As many French football fans would testify, Michel Platini cut an unlikely figure during his brief stint as coach of the national team.
However, few would deny that the former France and Juventus legend -- one of only a few players to be voted European footballer of the year three times -- was always destined to play a leading role in the game.
Platini on Friday achieved his dream of being given the chance to lead European football into a new era when he defeated incumbent chief Lennart Johansson of Sweden in a vote for the UEFA presidency.
The scene is now set for the 51-year-old Frenchman to build on his promise of giving the smaller nations a bigger voice in the 52-member association during his four-year tenure.
"It's the start of an adventure," said an emotional Platini after winning the vote.
"I want to thank everyone who have stayed loyal to me. I'm delighted to be able to represent European football."
Born the son of a stonemason from Piedmont in Italy, Platini made his name as a swashbuckling number 10, the number attributed to the playmakers who usually combine goal-creating qualities with goal-scoring skills.
In both, Platini was one of the best.
In the 1980s, during spells with Nancy, Saint Etienne and Juventus, he won the coveted Ballon d'Or (European footballer of the Year) three years consecutively -- in 1983, 1984 and 1985.
In 1984, he inspired France to the European Championship title on home soil, but after retiring, a four-year stint as coach of the France team failed to bear fruit.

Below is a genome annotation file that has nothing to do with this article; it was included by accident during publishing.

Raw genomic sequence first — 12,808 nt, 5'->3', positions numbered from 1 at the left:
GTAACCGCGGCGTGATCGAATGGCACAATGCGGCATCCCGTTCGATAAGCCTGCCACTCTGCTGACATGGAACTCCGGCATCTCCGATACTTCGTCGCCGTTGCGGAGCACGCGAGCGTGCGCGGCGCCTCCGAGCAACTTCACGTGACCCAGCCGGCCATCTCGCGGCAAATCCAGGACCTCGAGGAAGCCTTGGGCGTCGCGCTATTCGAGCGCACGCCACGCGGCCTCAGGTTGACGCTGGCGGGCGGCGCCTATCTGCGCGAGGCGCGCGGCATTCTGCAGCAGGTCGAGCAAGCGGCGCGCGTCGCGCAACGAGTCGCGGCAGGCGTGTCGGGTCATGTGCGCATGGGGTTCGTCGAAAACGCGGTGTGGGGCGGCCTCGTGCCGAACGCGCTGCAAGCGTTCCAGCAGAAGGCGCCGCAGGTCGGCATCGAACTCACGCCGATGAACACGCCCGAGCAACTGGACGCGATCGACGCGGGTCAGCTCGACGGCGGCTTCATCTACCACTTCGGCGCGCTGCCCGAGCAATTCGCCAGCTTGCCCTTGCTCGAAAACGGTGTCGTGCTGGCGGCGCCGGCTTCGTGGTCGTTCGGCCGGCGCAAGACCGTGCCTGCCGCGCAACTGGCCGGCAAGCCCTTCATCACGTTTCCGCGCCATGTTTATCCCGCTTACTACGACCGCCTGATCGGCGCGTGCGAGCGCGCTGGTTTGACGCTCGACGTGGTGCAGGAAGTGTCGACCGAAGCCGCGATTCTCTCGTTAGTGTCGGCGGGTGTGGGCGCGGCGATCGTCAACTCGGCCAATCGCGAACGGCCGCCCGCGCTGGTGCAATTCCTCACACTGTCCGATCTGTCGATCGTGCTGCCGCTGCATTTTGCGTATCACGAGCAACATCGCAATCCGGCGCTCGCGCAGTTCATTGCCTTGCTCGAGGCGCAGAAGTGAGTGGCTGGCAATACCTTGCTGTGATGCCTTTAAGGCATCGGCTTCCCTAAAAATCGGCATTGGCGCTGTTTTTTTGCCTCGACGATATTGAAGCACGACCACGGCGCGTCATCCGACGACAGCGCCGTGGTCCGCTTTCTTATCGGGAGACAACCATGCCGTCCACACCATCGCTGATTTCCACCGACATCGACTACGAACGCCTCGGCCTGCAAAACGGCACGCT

In 1992 Platini resigned after France exited the European Championships at the first round.
Instead, it was in football's corridors of power that the curly-haired Frenchman would find his true path, moving slowly up the administrative ladder from a first administrative post at the French Football Federation.
Prior to France's hosting of the 1998 World Cup, Platini was taken under the wing of FFF president Fernand Sastre.
Together, they oversaw a successful campaign which led to France triumphing on home soil and bringing home a first international trophy since 1984.
A year later Platini declared his support for Sepp Blatter, becoming the FIFA chief's specialist adviser.
Platini was repaid in kind on Thursday, when the FIFA chief voiced his support for the Frenchman prior to Friday's vote.
Named vice-president of the FFF in 2001, Platini made a crucial career move in 2002 when he became an executive member of both UEFA and FIFA.
Johansson's bid for a fifth term hinged on the success of the game in Europe, and its flagship Champions League competition.
Platini felt it was time to focus more on the social, and less the financial issues in European football, and declared his intention to challenge Johansson in 2005.